What I Think is the Key to Happiness

I am going to jump around a bit here, but don’t worry, just like your favorite novel everything is going to come together at the end. If you read this in its entirety I do not see how it would be possible that you would not be absolutely compelled to make the changes to your life that will bring you happiness.

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First off I want you to identify biggest priorities in life and their associated goals. WAIT! I know everyone always talks about goals and the whole ‘where do you see yourself in five years’ and it is starting to become self-development mumbo-jumbo. ALL I AM ASKING, is that you identify why you get up in the morning, what keeps you going, and what you look forward to. This blog is the key to happiness and not the key to success so I am only asking that you acknowledge that you have priorities goals. It doesn’t matter what they are, I only want you to start thinking about what is it that you want to accomplish in your life. Those goals are what drive us to keep on going.


I want you to know about the parable of the empty cup. A young, cocky, knowledgeable university professor travels to visit who the greatest Zen Master of all. The university professor wanted to show the zen master that he had learned all there was to know about Zen. The professor told the master all the things that he knew about Zen, and then asked the master with all of that if there was anything he could teach him that the professor didn’t already know. The Zen master asked if the university professor would join him for a cup of tea. The Zen master then said “Your teacup, represents you and my teacup represents me.” the master then mostly filled his teacup with tea and told the professor, “this represents my knowledge of Zen.” Then the master completely filled the professors cup to the brim and told him “this represents your knowledge of Zen.” The professor took this to mean that his knowledge was greater because his cup was full to the top with tea while the masters was not. The professor then asks if this means that there is nothing that the master can teach him. The Zen master lifts up his cup of tea and pours the entire cup into the already completely full professors cup. The professors cup immediately begins overflowing spilling tea onto the table. The professor, confused, asks why he did that. The Zen Master tells the professor, “The tea was the knowledge of Zen. You already had a full cup because you had believed that you already know all there is to know. Then you ask if there is anything I could possibly teach you. I can take my full knowledge of Zen and give it to you, and it will only spill all over this table. First, you must empty your own cup, before you can take from mine.” Moral of the story is that our lives are full, and we need to remove one thing before we can add another.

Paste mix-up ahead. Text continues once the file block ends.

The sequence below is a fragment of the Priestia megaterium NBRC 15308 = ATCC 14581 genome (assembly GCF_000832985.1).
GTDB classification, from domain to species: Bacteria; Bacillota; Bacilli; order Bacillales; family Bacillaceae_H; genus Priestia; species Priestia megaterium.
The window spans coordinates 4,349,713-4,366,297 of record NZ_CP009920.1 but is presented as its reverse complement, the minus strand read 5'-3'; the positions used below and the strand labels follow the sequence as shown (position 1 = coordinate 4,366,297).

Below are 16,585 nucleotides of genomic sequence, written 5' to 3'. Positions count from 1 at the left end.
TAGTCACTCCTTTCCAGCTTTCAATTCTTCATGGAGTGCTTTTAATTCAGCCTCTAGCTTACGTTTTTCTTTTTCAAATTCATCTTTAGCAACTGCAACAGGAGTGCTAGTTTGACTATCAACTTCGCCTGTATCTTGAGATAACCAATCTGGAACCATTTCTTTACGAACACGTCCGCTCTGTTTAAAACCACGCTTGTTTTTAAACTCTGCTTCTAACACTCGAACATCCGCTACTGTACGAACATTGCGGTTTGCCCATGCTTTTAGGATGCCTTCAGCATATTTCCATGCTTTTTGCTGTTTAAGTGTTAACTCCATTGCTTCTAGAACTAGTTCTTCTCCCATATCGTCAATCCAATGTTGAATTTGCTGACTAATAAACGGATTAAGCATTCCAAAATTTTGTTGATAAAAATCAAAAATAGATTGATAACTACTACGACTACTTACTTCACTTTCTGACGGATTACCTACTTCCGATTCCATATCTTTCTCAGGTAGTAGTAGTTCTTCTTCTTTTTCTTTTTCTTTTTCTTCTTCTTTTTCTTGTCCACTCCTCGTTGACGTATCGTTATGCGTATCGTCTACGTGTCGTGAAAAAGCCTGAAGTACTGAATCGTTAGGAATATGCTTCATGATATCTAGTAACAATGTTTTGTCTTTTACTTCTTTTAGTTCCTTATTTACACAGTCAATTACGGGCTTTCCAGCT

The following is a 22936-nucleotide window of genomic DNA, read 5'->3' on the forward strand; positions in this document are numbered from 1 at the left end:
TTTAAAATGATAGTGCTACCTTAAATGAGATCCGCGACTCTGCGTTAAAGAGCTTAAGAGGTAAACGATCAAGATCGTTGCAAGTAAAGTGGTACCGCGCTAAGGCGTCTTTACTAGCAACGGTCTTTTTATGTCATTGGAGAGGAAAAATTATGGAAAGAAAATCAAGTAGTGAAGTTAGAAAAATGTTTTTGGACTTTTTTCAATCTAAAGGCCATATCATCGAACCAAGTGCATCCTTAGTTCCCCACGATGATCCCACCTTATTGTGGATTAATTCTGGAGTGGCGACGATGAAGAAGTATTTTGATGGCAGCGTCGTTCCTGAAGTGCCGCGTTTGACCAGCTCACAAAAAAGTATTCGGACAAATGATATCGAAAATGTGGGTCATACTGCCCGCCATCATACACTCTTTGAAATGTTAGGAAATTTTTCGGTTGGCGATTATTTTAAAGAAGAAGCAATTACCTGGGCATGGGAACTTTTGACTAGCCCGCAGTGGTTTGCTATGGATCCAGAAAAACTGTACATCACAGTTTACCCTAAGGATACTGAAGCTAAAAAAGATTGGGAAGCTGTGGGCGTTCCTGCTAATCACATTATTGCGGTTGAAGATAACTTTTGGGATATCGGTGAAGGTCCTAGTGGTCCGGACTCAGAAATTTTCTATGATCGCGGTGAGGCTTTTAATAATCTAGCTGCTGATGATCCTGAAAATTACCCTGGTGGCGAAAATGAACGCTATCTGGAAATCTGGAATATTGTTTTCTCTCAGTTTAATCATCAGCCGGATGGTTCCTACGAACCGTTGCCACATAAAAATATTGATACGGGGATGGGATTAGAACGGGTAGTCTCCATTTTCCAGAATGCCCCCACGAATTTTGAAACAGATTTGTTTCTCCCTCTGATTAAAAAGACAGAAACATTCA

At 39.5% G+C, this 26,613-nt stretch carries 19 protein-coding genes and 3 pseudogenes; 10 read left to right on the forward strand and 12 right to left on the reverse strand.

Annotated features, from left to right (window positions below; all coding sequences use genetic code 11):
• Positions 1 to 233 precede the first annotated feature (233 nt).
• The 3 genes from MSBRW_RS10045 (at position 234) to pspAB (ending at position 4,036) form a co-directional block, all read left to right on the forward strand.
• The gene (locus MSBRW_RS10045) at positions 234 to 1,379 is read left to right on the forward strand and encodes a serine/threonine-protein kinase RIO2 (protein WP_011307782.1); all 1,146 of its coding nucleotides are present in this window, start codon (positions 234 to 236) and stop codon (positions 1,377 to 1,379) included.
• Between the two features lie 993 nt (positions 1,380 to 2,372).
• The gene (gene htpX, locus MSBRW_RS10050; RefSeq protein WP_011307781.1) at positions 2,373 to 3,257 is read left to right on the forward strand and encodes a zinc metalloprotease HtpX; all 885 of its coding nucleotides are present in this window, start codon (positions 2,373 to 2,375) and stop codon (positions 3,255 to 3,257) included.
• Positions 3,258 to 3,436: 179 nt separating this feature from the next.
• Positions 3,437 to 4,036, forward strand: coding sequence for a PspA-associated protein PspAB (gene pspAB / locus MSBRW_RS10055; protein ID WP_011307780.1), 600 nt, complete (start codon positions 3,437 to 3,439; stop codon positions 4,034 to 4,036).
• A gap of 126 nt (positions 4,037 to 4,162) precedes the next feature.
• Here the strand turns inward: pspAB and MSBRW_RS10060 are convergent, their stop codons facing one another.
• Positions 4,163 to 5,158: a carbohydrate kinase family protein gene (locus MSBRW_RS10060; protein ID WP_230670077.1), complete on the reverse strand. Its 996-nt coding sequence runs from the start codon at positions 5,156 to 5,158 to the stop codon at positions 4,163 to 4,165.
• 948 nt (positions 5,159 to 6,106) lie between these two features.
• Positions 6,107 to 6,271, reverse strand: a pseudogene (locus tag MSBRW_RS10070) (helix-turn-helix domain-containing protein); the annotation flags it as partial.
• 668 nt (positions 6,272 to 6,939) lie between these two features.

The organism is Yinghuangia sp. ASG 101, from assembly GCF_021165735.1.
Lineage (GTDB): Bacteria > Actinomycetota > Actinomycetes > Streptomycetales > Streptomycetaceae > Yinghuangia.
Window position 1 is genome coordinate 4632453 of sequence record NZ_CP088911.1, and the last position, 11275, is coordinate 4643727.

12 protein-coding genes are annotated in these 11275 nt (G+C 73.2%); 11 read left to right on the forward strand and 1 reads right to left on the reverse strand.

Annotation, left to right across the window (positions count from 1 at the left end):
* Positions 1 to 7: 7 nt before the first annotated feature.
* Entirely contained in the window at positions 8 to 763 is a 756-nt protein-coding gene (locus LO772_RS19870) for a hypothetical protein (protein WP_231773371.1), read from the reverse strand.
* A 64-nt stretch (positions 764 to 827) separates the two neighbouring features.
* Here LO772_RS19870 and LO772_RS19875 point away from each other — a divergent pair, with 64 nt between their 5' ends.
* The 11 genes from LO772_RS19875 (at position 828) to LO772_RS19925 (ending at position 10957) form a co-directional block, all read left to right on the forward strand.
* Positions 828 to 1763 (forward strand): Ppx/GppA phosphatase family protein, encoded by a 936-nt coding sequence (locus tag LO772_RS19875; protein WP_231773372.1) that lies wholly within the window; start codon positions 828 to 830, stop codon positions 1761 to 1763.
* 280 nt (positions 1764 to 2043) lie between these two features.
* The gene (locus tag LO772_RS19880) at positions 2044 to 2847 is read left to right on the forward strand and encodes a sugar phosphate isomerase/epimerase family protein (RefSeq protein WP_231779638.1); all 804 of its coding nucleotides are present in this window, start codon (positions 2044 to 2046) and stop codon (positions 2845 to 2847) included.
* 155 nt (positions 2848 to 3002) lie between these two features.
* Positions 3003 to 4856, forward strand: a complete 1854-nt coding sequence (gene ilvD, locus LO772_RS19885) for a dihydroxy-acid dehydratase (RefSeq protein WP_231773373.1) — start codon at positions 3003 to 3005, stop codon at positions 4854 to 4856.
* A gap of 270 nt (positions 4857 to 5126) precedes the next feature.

Time is the most precious thing there is on this world. I have never really liked how we talk about time and the things that we don’t do because of it. “I can’t find the time. I’ll make the time. I don’t have the time.” Every person on this planet has 1440 minutes in every day. Everything you put this label on is something that you could do but chose not to. Can’t find time to go to the gym? What if I told you that you would die if you missed one day of exercise. I would bet that not only do you do it, you would do it first thing every morning. We can’t make the time for nutritious meals? What if I told you I would give you a million dollars at the end of a year if you did it three times a day? Don’t have the time to write your blog? What if I told you that you would be world-famous if you do it every week for five years? The thing is that we have the time. We have the 1440 minutes every day. We just aren’t properly motivated enough to do the things that we want to do.


Now is when it all comes together. Your priorities, your goals, need to proportionately align with the time on your schedule, and to achieve this you need to empty your teacup. To expand on it a little let me give an example. Most people have the goal to get more healthy. However, every time we look into a mirror and don’t see huge biceps or a six-pack we get saddened because health is important to us. The reason is that if we look at the past month, everyday getting more healthy is at the back of our minds as something we want to do. It would take up 10% of every thought in our brains from when we put on clothes, to every time we eat, to every time we see a picture of a person with our ideal body. It’s always in our heads, but it is not always on our schedule. Think about the 1440 minutes of everyday for the last month. How much exercise did you do? How much time did you spend preparing nutritious meals that will get you to your goal of health? The answer likely is not as much time doing it as you spent thinking about it, and this is the path away from happiness. This is where the teacups come in. When you think about your schedule, what is a reoccurring item on it that you are not proud of. The things that take up lots of your time but are not tied to any goal you have. The key is to remove these things from your life, empty your cup so that you can fill it with the things that are meaningful to you. Use the principal of the teacup to remove the things from your schedule that do not provide value, and replace them with the things that will move you towards accomplishing your goals.

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One Reply to “What I Think is the Key to Happiness”

  1. Out of the 1440 min I have in a day, these 5 (prolly more bc I don’t read so good) where some of the most beneficial! Great read again and looking forward to the next!!

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